POWERful WOMEN was launched in June 2014 by Baroness Verma and Laura Sandys. It is a call to action to reach goals set for 2030: that 30% of executive board members and 40% of middle managers should be female by then.
The first anniversary event to celebrate the launch of POWERful Women was held last week in the House of Lords.
Scores of powerful women (and some men) – gathered to hear the keynote speeches from Ruth Cairnie, Independent Director, and the Rt Hon Nicky Morgan, Secretary of State for Education and Minister for Women.
Ruth Cairnie – an energy veteran with a 37 year career with Shell – also announced the launch of POWERful Connections – a flagship initiative supporting our aim of ‘supporting and connecting women in their progression’.
It will pair some of the most influential people working in energy today (we are calling them our ‘POWERful Connections’) with female professionals who are aspiring to move into senior leadership positions within the next five years.
Cairnie explained: “In essence, POWERful Connections is about matching the experience of one person with the potential of another. It aims to give leaders of the future support in taking their next steps by giving them one-to-one time with those who have already trodden the same path and are now at energy’s top table.
“Our impressive cast-list of ‘POWERful Connections’ includes people like Brent Cheshire (Chief Executive, Dong Energy) Alistair Phillips-Davies (Chief Executive, SSE) and Dame Sue Ion of the Royal Academy of Engineering.”
Reviewing the first 12 months of POWERful Women, Cairnie added: “We are familiar with the enormous challenges faced globally by the industry in the years and decades ahead – the need to deliver 50% more energy by 2050 to support the growing world population and increasing prosperity in developing economies; the unprecedented levels of investment this will require; and the need for a revolution in the make-up of the energy industry to meet environmental pressures, with the contribution from renewables increasing several times over.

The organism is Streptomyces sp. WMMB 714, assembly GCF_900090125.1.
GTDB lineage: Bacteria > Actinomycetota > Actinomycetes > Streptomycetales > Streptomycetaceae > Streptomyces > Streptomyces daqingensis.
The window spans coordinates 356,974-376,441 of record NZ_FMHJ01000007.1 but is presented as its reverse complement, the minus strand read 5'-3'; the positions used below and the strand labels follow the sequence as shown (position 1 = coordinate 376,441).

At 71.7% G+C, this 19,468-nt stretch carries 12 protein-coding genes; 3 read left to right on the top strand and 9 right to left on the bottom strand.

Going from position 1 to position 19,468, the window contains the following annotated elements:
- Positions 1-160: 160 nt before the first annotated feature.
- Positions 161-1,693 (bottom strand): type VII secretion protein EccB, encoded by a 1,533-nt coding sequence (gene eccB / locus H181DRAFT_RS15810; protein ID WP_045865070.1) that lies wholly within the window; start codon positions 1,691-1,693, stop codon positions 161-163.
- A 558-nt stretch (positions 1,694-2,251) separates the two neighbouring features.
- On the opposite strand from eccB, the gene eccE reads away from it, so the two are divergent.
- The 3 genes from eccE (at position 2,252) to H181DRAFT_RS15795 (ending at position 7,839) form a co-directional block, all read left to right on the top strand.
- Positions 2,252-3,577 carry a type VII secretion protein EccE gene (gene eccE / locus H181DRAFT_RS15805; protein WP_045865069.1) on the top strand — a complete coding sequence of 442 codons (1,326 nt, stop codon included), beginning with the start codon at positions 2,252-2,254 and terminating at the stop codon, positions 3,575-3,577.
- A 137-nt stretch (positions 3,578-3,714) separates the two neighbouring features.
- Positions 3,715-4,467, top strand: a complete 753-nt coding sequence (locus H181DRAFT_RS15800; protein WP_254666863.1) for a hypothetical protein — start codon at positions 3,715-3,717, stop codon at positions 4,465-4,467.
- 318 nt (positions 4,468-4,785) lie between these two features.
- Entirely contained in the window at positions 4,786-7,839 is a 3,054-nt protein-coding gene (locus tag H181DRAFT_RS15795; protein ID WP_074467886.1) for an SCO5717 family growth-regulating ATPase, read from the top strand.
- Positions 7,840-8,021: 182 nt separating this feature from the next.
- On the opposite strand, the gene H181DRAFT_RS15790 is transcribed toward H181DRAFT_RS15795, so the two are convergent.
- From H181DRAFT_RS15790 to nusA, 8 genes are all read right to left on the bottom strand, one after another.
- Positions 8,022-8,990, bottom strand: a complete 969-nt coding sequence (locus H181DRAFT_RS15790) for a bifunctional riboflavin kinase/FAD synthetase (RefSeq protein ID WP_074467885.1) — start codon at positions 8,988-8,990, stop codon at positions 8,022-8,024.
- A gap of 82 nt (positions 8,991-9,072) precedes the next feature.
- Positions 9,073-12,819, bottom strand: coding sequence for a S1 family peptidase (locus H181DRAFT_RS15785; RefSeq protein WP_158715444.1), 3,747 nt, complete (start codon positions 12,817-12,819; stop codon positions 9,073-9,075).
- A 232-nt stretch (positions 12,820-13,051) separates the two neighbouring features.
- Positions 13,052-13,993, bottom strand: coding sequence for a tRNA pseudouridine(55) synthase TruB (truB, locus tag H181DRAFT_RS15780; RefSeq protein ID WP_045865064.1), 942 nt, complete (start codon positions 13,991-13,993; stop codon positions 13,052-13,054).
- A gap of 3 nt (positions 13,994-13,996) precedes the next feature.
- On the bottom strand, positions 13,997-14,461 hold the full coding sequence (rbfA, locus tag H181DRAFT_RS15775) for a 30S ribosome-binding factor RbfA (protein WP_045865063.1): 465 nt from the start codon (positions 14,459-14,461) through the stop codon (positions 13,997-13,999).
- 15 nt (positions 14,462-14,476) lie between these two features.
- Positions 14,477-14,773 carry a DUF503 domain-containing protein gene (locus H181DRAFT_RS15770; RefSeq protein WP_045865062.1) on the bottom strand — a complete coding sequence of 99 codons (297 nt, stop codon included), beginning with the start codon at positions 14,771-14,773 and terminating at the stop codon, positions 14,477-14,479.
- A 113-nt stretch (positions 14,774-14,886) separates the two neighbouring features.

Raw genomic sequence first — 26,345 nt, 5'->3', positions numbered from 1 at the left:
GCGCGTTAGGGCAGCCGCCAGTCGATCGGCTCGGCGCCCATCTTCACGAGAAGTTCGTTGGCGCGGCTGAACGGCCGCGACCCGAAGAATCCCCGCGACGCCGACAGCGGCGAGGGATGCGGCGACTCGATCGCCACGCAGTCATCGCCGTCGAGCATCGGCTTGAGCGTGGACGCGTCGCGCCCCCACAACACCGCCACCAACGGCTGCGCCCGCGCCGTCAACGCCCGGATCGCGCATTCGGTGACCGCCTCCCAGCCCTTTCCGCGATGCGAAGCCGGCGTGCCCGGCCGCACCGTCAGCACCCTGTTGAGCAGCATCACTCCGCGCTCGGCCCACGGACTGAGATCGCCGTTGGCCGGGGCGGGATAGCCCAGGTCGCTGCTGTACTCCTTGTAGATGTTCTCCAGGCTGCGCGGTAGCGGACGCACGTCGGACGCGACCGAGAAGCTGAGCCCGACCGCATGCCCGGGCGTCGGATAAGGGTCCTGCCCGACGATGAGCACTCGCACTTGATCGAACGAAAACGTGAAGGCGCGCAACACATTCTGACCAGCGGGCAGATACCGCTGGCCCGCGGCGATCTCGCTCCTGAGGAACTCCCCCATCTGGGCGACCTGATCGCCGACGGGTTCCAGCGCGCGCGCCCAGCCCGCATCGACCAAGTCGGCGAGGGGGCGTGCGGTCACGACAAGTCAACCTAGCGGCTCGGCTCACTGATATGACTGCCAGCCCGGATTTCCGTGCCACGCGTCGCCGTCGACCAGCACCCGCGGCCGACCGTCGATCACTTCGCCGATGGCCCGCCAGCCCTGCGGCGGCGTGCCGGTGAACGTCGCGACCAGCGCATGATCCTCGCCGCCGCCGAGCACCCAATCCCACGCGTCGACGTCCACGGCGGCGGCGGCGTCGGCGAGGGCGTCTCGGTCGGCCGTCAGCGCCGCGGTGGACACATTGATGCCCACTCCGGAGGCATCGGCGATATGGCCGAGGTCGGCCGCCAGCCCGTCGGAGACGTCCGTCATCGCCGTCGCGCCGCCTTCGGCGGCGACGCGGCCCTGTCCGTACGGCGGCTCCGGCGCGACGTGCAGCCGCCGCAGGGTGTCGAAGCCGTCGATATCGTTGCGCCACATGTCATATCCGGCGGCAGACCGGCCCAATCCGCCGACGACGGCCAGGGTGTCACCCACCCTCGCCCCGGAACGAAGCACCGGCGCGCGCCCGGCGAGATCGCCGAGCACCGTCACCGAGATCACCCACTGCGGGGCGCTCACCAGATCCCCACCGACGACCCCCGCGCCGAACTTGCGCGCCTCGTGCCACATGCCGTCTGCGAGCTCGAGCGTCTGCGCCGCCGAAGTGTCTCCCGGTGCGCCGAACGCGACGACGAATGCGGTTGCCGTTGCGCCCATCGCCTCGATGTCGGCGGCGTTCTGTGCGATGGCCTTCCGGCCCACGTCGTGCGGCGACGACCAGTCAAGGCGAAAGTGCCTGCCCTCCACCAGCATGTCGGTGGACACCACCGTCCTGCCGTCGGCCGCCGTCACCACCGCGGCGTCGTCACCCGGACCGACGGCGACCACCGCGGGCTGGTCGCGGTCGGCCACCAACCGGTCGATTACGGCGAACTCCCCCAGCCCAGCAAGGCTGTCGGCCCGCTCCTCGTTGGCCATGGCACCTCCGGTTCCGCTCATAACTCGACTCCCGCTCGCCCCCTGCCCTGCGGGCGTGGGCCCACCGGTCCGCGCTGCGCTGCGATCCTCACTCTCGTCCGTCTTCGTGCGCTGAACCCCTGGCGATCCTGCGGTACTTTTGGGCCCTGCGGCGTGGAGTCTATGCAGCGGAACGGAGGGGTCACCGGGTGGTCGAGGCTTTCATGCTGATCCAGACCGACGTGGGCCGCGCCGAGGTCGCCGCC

“And while addressing all these challenges, meanwhile the industry has to manage its way through ever increasing uncertainty and volatility driven by the global commodity markets and geopolitical tensions.
“The energy industry in the UK faces the same challenges – the need for investment, the need for a new energy mix and the need to navigate through uncertainty and volatility.
“To do this, the industry needs access to ALL the best talent; it needs many diverse views brought to bear on the challenges faced; and it needs to work more collaboratively to ensure the best ideas across the industry are listened to and acted on.
“A better representation of women in the industry can make an important – an essential – contribution.”
Julia Clarke – who has joined Scottish Energy News as Energy Policy Consultant after a 15 year career representing the consumer interest with Which? in Scotland – was among the POWERful Women guests. She said:
‘Despite the presence of strong women in politics in Scotland – First Minister Nicola Sturgeon perhaps being the most prominent – this representation is not particularly well reflected in energy companies, either north or south of the border.
“And in my experience, reflecting the gender make-up of the population can only help build trust with the consumer. This event shows that some energy companies are behind the idea – now we need more of them to deliver!
“The Terrace fairly buzzed with ideas, ranging from how to get more girls to study science and maths, to the best way to get women through the glass ceiling and into the boardroom.”
Cairnie added: These initiatives both address our aim of challenging and supporting energy companies in taking positive steps ,to ensure more women are represented at senior, Director and Board level.”
Guests also included Tess Sundelin (Managing Director, Green Hedge Group) Jack Gritt from Jacobs, Kate Baxter (Lightsource Renewable Energy) Maria McCaffery (Chief Executive, Renewables UK) Rosie MacRae (SSE), Tracey Siddle (Good Energy) and Tracey Phillipson (Energy Institute).
For more information:
POWERful Women: www.powerfulwomen.org.uk
Women’s Engineering Society: www.wes.org.uk
Photograph by Martin Gammon www.hereandnowphotography.com